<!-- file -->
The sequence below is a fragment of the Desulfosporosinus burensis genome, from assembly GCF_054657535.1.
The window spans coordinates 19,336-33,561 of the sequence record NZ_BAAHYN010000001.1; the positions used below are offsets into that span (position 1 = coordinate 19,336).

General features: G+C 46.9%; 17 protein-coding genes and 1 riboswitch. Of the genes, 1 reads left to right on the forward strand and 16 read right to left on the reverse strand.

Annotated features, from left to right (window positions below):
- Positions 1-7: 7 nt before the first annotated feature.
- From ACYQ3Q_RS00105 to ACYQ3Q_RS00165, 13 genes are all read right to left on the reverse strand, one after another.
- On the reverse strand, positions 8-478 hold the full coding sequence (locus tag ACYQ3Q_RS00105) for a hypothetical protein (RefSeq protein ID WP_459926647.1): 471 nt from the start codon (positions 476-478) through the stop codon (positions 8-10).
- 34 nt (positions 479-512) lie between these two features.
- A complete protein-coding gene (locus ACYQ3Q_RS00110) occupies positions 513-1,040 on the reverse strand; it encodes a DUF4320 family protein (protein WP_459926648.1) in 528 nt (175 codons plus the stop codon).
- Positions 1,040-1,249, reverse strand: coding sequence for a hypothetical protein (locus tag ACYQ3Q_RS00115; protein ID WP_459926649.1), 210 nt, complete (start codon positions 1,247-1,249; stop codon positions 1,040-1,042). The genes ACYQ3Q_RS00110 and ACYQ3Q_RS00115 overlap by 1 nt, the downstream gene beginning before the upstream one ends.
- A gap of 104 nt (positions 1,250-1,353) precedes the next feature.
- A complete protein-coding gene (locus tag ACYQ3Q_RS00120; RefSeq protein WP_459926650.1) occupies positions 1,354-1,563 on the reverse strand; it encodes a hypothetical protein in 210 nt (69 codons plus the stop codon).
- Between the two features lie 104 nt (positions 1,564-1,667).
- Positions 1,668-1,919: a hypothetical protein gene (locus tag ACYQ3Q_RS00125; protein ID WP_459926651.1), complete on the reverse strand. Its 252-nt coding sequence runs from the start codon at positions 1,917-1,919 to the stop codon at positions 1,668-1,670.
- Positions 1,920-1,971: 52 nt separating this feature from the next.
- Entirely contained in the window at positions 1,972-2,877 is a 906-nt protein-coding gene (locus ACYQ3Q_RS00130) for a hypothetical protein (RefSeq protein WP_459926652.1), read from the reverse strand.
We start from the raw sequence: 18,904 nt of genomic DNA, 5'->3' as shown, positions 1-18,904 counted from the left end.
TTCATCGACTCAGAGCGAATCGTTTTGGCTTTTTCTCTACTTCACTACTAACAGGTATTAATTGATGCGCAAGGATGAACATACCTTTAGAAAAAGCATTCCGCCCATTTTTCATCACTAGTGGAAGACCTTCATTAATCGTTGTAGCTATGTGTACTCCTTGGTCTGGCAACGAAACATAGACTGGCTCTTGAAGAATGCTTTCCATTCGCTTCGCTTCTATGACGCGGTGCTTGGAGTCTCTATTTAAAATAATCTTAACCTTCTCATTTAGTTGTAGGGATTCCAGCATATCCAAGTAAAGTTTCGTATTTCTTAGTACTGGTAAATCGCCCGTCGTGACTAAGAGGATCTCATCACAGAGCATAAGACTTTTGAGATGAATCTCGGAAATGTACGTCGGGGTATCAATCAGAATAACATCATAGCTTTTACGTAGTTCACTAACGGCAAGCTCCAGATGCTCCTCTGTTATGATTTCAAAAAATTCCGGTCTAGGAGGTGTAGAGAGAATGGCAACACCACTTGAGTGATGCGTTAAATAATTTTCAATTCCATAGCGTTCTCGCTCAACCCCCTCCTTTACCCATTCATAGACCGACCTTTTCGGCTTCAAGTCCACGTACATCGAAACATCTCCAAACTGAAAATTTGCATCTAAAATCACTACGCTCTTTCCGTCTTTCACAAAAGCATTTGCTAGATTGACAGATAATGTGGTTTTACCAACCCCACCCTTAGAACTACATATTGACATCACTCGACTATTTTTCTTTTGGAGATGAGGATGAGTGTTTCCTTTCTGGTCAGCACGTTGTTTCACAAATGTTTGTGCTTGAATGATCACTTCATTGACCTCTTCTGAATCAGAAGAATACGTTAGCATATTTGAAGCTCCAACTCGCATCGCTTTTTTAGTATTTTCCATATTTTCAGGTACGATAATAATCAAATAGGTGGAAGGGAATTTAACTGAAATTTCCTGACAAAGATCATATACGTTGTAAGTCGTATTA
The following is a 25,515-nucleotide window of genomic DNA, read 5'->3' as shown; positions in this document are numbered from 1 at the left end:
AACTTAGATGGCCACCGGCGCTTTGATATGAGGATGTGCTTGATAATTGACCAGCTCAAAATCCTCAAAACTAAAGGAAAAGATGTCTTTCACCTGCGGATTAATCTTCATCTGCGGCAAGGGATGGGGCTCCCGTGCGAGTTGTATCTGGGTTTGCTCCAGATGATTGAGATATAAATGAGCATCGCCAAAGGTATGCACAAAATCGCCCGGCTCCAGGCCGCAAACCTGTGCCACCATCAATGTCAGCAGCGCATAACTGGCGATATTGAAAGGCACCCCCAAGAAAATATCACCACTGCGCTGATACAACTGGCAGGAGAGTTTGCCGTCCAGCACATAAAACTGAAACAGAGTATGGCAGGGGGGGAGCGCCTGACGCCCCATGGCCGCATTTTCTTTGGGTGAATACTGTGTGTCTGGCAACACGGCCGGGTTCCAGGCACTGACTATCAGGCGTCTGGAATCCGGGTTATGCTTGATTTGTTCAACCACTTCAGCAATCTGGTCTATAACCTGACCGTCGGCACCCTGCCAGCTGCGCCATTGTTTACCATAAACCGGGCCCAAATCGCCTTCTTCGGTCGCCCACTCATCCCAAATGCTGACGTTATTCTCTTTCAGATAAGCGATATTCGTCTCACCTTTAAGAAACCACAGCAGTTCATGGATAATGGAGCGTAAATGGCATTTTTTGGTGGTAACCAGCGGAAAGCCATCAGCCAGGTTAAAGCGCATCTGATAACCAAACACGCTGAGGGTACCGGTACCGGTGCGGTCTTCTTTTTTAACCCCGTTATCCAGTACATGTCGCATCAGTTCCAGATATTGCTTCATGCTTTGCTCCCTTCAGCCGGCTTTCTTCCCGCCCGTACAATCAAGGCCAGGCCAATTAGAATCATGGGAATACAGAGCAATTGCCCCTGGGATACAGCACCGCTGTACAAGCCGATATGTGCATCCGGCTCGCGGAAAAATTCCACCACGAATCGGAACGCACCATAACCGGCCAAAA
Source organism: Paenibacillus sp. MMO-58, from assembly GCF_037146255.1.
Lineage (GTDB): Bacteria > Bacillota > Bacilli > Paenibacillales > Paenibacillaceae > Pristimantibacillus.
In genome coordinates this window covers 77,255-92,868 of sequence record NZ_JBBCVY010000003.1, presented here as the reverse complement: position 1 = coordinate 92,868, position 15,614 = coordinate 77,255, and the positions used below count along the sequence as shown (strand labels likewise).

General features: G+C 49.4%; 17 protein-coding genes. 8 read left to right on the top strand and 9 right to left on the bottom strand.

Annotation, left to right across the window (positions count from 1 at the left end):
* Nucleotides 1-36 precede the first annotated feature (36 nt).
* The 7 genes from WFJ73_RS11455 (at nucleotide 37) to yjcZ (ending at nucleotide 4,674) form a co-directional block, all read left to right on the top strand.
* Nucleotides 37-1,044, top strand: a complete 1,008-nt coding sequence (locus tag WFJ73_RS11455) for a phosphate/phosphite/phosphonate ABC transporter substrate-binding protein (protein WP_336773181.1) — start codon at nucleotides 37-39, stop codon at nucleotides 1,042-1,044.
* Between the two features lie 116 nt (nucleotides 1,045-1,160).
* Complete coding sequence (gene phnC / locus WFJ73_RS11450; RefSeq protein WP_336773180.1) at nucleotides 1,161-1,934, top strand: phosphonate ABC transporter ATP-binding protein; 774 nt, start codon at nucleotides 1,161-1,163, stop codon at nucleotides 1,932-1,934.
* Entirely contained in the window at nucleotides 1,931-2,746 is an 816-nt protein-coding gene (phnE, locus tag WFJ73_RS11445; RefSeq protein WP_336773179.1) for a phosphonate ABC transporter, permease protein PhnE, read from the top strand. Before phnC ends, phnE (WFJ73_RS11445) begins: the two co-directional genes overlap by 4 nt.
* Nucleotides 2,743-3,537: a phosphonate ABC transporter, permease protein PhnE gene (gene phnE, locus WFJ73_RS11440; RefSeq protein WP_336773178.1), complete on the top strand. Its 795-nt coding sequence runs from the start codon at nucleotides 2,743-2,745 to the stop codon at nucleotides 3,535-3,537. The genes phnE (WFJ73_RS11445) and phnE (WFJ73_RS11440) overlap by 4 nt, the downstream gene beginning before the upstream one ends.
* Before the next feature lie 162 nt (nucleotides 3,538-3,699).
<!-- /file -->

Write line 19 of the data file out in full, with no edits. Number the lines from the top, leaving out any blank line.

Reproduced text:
The following is a 25,515-nucleotide window of genomic DNA, read 5'->3' as shown; positions in this document are numbered from 1 at the left end: